It turned out that Google was passing data of some users at the request of the Hong Kong government, and it was pointed out that it contradicts the previous announcement
Hong Kong National Security Law came into effect on July 1, 2020, strengthening the crackdown on anti-government activities. In response, major IT companies such as Google and Facebook showed a repulsive stance and said that they would stop handing over user data to the Hong Kong government, but 'Google was done by the Hong Kong government from July to December 2020. We handed over user data in response to three of the requests. '
In Hong Kong, the
Google handed user data to Hong Kong authorities despite pledge after security law was enacted --Hong Kong Free Press HKFP
Google Complies With Hong Kong Data Requests After Vowing Not To
The Hong Kong National Security Law is a security agency under the direct control of the Chinese government in Hong Kong, which is subject to crackdowns on acts of overthrowing Hong Kong, collusion with foreign powers intervening in Hong Kong, and acts of inciting hatred toward the Chinese government and the Hong Kong government. It stipulates the establishment of a national security maintenance public office. This has been criticized for disrupting the one country, two systems system that has guaranteed freedom of speech in Hong Kong, and major IT companies such as Google, Facebook, and Twitter have expressed opposition. He said he would stop providing user data to the Hong Kong government.
Google, Facebook, and Twitter oppose Hong Kong National Security Law and refuse to request data from Hong Kong government-GIGAZINE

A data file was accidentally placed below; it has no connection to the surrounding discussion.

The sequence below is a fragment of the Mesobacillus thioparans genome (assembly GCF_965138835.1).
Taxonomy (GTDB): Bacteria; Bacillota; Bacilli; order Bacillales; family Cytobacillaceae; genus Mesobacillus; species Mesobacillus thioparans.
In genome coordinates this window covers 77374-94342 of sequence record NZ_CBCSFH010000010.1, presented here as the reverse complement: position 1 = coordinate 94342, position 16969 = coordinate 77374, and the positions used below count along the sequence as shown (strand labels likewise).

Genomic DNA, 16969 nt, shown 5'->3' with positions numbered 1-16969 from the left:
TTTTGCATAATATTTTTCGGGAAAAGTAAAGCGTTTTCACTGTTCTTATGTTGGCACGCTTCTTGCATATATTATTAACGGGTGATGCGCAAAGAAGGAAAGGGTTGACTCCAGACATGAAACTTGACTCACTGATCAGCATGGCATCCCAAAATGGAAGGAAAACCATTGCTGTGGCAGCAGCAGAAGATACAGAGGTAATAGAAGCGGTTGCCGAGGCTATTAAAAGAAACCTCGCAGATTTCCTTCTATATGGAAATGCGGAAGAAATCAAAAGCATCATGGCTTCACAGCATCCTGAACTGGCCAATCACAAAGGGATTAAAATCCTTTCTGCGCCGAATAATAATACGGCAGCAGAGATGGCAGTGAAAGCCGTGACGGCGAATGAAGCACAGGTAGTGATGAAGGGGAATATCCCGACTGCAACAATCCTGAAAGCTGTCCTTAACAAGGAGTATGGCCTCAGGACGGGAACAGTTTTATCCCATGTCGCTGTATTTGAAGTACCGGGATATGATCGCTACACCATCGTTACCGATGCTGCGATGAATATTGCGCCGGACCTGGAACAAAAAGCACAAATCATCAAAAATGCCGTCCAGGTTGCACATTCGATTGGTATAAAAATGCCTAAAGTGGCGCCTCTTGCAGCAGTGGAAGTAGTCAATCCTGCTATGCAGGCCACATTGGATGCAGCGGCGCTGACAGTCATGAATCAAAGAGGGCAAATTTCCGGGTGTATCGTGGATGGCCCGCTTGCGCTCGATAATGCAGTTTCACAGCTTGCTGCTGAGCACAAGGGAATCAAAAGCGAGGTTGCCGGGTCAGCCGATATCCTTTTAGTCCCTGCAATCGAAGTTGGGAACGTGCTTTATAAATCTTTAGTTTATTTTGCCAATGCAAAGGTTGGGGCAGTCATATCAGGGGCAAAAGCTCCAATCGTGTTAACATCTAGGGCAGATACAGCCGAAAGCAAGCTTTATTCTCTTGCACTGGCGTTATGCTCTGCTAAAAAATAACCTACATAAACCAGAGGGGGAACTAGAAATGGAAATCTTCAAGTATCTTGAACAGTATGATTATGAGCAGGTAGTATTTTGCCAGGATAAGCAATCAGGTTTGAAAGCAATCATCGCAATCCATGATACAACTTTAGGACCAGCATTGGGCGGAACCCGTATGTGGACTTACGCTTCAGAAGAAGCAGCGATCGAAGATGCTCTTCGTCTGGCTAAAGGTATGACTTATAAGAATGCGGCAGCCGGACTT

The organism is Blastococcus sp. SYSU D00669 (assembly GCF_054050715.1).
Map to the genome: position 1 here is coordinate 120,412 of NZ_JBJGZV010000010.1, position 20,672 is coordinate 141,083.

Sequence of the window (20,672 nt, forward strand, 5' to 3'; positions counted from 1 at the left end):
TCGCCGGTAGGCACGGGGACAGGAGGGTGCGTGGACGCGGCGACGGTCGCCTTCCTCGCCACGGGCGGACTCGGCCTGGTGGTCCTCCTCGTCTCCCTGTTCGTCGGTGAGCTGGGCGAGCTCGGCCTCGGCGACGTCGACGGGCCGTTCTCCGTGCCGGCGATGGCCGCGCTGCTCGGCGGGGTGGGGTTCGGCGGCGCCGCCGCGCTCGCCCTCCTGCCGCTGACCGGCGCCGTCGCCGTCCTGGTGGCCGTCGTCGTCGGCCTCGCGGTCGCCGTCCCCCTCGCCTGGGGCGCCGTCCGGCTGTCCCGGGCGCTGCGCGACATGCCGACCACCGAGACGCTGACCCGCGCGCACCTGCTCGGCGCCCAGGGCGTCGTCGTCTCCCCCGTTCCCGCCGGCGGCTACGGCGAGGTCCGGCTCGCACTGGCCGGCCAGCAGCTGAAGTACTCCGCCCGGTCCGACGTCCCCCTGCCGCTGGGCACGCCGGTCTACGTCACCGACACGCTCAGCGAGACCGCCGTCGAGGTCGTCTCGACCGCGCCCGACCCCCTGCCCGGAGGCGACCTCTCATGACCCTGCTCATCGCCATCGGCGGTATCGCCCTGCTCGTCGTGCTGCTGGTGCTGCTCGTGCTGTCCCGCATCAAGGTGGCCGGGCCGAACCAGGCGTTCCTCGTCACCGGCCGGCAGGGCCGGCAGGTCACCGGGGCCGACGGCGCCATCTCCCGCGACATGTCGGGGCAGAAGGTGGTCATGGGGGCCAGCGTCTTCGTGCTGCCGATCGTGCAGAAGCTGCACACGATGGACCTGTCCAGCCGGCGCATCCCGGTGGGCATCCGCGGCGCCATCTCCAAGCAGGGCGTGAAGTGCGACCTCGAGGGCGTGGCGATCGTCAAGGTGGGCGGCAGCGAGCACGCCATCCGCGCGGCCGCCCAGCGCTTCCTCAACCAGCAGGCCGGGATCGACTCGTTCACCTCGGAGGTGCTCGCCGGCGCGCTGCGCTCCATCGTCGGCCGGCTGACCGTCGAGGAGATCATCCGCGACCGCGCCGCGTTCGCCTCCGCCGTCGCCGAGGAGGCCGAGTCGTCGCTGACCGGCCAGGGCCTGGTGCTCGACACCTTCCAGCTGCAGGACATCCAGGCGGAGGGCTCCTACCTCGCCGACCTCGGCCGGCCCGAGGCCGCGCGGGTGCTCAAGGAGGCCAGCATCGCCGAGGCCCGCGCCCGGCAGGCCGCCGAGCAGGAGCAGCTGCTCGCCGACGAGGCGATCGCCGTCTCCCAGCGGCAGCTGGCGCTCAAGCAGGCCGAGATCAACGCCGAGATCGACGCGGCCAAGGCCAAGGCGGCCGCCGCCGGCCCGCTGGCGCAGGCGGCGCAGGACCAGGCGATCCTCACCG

In August 2020, Google announced that it would no longer provide user data directly to the Hong Kong government, and has informed Hong Kong police authorities that it will respond to requests for data disclosure through the Mutual Legal Assistance Treaty with the United States. That thing.
Google discontinues direct data provision to Hong Kong authorities With enforcement of National Security Law: Nihon Keizai Shimbun
However, Hong Kong Free Press (HKFP) , a non-profit news site based in Hong Kong, said on September 11, 2021, 'Google will be in July-December 2020 after the Hong Kong National Security Law came into effect. Of the 43 requests received from the Hong Kong government, we provided user data in response to three. '
In response to HKFP's inquiry, Google said that of the three requests for providing user data, one was a reliable urgent disclosure request for life threats and two were involved in human trafficking. Explains. These three requests were not through the Mutual Legal Assistance Treaty, but Google's global policy states that urgent disclosure requests regarding life threats do not need to go through the Mutual Legal Assistance Treaty.
The three data Google provided to the Hong Kong government did not include user content data. According to Google's policy , it may provide government agencies with information such as usernames, related email addresses, phone numbers, IP addresses, billing information, time stamps related to logins and comments, email headers, etc. It is said that there is. In addition, Google may notify targeted users of government requests by email, but did not respond to HKFP's inquiries as to whether or not they were notified of the three requests in response to this request.
In a transparency report released in June, Facebook said that the Hong Kong government rejected all 202 requests for user data in the second half of 2020, and Twitter also rejected one in the second half of 2020. He said he did not respond to the request from the Hong Kong government. Apple and Microsoft have not announced whether they have responded to requests during this period.
Google has stated that it still requires HKFP to go through diplomatic proceedings for most of the Hong Kong government's requests, including those related to Hong Kong National Security Law. But online privacy and security expert Eric Fan pointed out that Google's announcement was inconsistent with the official 2020 statement, and it's surprising that it doesn't even explain why it didn't comply.